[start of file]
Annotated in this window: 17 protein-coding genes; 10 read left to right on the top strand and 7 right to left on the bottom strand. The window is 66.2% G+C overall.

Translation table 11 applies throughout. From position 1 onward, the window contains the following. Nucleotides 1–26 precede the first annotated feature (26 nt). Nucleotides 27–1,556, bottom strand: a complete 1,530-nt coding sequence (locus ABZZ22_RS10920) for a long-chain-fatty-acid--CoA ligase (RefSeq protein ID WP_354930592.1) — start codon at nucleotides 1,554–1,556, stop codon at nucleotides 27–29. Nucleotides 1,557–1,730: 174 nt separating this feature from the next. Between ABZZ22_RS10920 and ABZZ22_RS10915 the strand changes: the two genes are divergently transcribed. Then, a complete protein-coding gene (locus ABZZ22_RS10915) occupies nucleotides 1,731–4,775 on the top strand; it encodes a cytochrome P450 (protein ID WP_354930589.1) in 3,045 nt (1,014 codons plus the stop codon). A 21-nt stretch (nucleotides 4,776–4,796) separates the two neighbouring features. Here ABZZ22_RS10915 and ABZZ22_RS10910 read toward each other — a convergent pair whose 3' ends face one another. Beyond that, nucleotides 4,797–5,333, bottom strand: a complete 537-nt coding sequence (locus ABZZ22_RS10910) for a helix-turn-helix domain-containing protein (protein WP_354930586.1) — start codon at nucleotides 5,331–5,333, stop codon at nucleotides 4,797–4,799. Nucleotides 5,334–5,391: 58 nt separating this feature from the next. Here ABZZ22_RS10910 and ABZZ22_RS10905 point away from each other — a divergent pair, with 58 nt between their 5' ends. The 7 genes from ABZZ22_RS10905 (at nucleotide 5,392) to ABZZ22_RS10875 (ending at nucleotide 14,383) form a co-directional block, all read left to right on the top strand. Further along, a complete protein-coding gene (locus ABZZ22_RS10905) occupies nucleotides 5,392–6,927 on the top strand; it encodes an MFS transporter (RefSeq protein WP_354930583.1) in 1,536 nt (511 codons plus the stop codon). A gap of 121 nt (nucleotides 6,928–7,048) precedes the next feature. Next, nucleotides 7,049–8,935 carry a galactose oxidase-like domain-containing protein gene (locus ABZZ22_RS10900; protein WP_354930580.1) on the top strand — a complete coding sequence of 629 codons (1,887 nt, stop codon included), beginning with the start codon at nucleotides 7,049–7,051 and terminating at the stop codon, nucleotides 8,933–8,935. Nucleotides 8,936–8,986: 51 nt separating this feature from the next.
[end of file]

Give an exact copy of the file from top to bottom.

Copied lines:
Annotated in this window: 17 protein-coding genes; 10 read left to right on the top strand and 7 right to left on the bottom strand. The window is 66.2% G+C overall.

Translation table 11 applies throughout. From position 1 onward, the window contains the following. Nucleotides 1–26 precede the first annotated feature (26 nt). Nucleotides 27–1,556, bottom strand: a complete 1,530-nt coding sequence (locus ABZZ22_RS10920) for a long-chain-fatty-acid--CoA ligase (RefSeq protein ID WP_354930592.1) — start codon at nucleotides 1,554–1,556, stop codon at nucleotides 27–29. Nucleotides 1,557–1,730: 174 nt separating this feature from the next. Between ABZZ22_RS10920 and ABZZ22_RS10915 the strand changes: the two genes are divergently transcribed. Then, a complete protein-coding gene (locus ABZZ22_RS10915) occupies nucleotides 1,731–4,775 on the top strand; it encodes a cytochrome P450 (protein ID WP_354930589.1) in 3,045 nt (1,014 codons plus the stop codon). A 21-nt stretch (nucleotides 4,776–4,796) separates the two neighbouring features. Here ABZZ22_RS10915 and ABZZ22_RS10910 read toward each other — a convergent pair whose 3' ends face one another. Beyond that, nucleotides 4,797–5,333, bottom strand: a complete 537-nt coding sequence (locus ABZZ22_RS10910) for a helix-turn-helix domain-containing protein (protein WP_354930586.1) — start codon at nucleotides 5,331–5,333, stop codon at nucleotides 4,797–4,799. Nucleotides 5,334–5,391: 58 nt separating this feature from the next. Here ABZZ22_RS10910 and ABZZ22_RS10905 point away from each other — a divergent pair, with 58 nt between their 5' ends. The 7 genes from ABZZ22_RS10905 (at nucleotide 5,392) to ABZZ22_RS10875 (ending at nucleotide 14,383) form a co-directional block, all read left to right on the top strand. Further along, a complete protein-coding gene (locus ABZZ22_RS10905) occupies nucleotides 5,392–6,927 on the top strand; it encodes an MFS transporter (RefSeq protein WP_354930583.1) in 1,536 nt (511 codons plus the stop codon). A gap of 121 nt (nucleotides 6,928–7,048) precedes the next feature. Next, nucleotides 7,049–8,935 carry a galactose oxidase-like domain-containing protein gene (locus ABZZ22_RS10900; protein WP_354930580.1) on the top strand — a complete coding sequence of 629 codons (1,887 nt, stop codon included), beginning with the start codon at nucleotides 7,049–7,051 and terminating at the stop codon, nucleotides 8,933–8,935. Nucleotides 8,936–8,986: 51 nt separating this feature from the next.